I am a striper fisherman, one that proudly patrols the waters of Barnett Reservoir throughout the year looking for the big schools.
I love them for their powerful runs as equally as I do for their fine eating at the table.
I write that to say this:
Hallelujah, the bite is finally on. After one of the toughest years ever on my beloved stripers, the weekend was one of the best ever.
A bass fishing friend busy preparing for the upcoming (Oct. 17-19) B.A.S.S. Central Open tournament found several schools late last week and texted me the following message:
“Stripers here, hybrids there, stripers everywhere on the main lake... Get your gear... It’s on!”
A subsequent phone call produced what I needed to hear: Big schools of mixed striped and hybrid striped bass had moved to lower main lake structure to take advantage of the early stages of shad migration. They were starting to stack on the first drops along the Rankin County shoreline area known as “off Fannin Landing.”
“You won’t have any problem finding them,” said B.A.S.S. Elite Series pro Pete Ponds of Madison. “I stopped at four of my favorite largemouth holes and caught stripes and hybrids at three of them. Good ones, too.”
Ponds would have enjoyed the action, if not for more pressing duties. He needs to find some good largemouth and begin tracking their movements for the Central Open.
With no such pressing needs, I immediately went into action, spooling up with new 12-pound mono, securing my supply of Bandit 200 and 300 series Crankbaits and Redfish Magic Spinnerbaits for surface action and getting my big fish boxes ready to load on the pontoon.
Three days later — with seven limits cleaned and bagged and dozens more hooked and released — my hands, back and forearms are worn out. My reels need re-spooling and I need more Bandits.
Here’s how it happened:
Day 1, Friday, 1-4 p.m.: Tommy Sutton, just home from his month-on month-off job drilling for oil in Russia, drove up from Columbia to help investigate the striper reports. We found them on the first spot we looked, chosen for its convenience, less than a mile and about three minutes from my pontoon boat’s dock. It’s a shallow hump, rising to 8.8 feet, near a bend in the river on the Madison County side of the lake. It is surrounded by 20 feet of water with the 40-feet deep river channel about 30 yards away, and it is known for its fall and winter production. We found its peak, tossed out a buoy and began by trolling with the Bandit 200s. Second pass, we both hooked up. The bite ended at 3:30, with our box full and just enough time to get ready for high school football. The fish were not on the top of the hump, but instead on the river side in 12-15 feet of water. They were moving around and trolling was a better alternative in the windy conditions.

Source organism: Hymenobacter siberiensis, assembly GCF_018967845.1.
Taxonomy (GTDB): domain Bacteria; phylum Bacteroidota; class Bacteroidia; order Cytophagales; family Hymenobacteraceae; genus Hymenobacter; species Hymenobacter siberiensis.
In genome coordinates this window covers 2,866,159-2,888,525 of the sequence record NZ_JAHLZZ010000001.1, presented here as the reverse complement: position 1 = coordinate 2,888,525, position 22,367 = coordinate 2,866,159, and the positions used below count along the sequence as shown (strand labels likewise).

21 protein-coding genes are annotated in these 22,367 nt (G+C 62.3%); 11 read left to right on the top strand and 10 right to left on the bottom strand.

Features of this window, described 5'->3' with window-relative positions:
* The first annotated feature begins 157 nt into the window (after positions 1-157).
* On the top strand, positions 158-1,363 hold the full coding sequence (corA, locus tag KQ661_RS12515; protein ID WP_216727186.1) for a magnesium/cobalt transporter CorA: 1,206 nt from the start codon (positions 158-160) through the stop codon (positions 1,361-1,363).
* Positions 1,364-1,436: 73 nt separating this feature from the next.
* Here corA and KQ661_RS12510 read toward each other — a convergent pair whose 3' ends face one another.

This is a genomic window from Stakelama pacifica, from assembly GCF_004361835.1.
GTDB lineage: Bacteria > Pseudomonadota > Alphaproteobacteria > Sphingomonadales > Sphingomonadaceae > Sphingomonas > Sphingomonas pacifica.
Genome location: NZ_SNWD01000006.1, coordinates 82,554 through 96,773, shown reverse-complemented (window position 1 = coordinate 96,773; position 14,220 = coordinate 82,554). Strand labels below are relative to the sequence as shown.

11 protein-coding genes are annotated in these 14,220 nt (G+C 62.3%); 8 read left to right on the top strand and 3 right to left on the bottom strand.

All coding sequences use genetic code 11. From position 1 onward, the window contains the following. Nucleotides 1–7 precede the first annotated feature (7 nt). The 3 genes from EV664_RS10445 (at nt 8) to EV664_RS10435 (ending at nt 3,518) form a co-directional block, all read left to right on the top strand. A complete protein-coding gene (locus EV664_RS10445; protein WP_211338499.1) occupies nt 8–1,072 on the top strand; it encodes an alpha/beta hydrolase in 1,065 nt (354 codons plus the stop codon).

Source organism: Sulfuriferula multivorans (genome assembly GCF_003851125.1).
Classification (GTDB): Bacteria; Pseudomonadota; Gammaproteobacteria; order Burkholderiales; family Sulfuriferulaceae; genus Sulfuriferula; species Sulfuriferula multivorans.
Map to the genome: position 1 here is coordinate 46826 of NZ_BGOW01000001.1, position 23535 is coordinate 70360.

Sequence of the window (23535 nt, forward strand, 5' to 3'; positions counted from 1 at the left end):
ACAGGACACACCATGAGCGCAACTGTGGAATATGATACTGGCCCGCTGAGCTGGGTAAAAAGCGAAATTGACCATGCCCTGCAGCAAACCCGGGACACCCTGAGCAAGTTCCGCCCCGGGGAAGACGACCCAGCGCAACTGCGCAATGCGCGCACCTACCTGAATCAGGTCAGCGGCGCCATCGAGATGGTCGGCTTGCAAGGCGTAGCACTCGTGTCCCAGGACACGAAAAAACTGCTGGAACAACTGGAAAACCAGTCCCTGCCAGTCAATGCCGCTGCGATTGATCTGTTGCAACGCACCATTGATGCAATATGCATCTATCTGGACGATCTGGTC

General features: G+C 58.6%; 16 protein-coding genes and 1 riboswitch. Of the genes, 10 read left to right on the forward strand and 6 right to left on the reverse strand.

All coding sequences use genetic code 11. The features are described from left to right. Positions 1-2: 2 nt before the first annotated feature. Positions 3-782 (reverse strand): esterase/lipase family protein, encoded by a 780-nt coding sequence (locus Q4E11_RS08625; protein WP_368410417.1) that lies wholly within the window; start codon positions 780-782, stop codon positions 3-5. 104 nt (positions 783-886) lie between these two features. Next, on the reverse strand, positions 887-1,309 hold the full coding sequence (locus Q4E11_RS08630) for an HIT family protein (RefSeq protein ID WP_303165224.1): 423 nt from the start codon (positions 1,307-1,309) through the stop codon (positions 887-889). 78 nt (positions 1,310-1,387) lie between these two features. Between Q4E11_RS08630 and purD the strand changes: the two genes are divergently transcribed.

Day 2, Saturday, 10:30 a.m.-3 p.m.: Sutton and I returned to the hump and in 20 minutes failed to get a bite.
I was not surprised, since the hump rarely gets hot before mid October. We were lucky on Friday but had burned it up. We made the move across the lake to the Rankin County side and started looking for the ridges and humps, out and down from Fannin Landing. The key is locating the first major contour changes — the ridges run north to south — and work the edges of 14 and 15 feet of water where it climbs quickly to 6 or 8. It was where Ponds first found them last week and where Sutton and I really got on them. I idled over one hump, marked some fish and tossed a buoy. We made a few casts with 200s but failed to get a bite, so we set up a trolling line that would allow us to work up out of the 15 feet into 7 and 8. First pass, two fish. Second pass, two fish. Third pass, two fish. We stopped, made a few fruitless casts and went back to trolling. Half an hour later, the limit was in the box and we started playing with pinched-down barbs and caught another dozen or so.
Day 3, Sunday, 11 a.m.-3 p.m.: With a weather change rapidly approaching and fishing through a cool, misty rain on a flat lake, my brother Rick Cleveland, former state fisheries director Ron Garavelli and I returned to the Saturday hot spot. Wearing long sleeves and rain jackets, we put a whooping on those fish. The completely overcast skies pushed the fish up out of the deeper areas to the shallow tops of the ridges and points. The stripes and hybrids were in 5 to 6 feet of water and on two occasions were busting shad on the surface. The schooling fish were smaller, about 2 to 3 pounds, with the bigger fish holding underneath. After catching a couple on the surface, we went back to the Bandits and got the big ones. With the tougher weather of the front approaching, we headed to the dock with an ice chest full of fish 6 to 10 pounds each.
I can’t wait for the next opportunity, and until then, Orange Stripers is on the menu tonight for the pre-game Who Dat meal for the Saints game.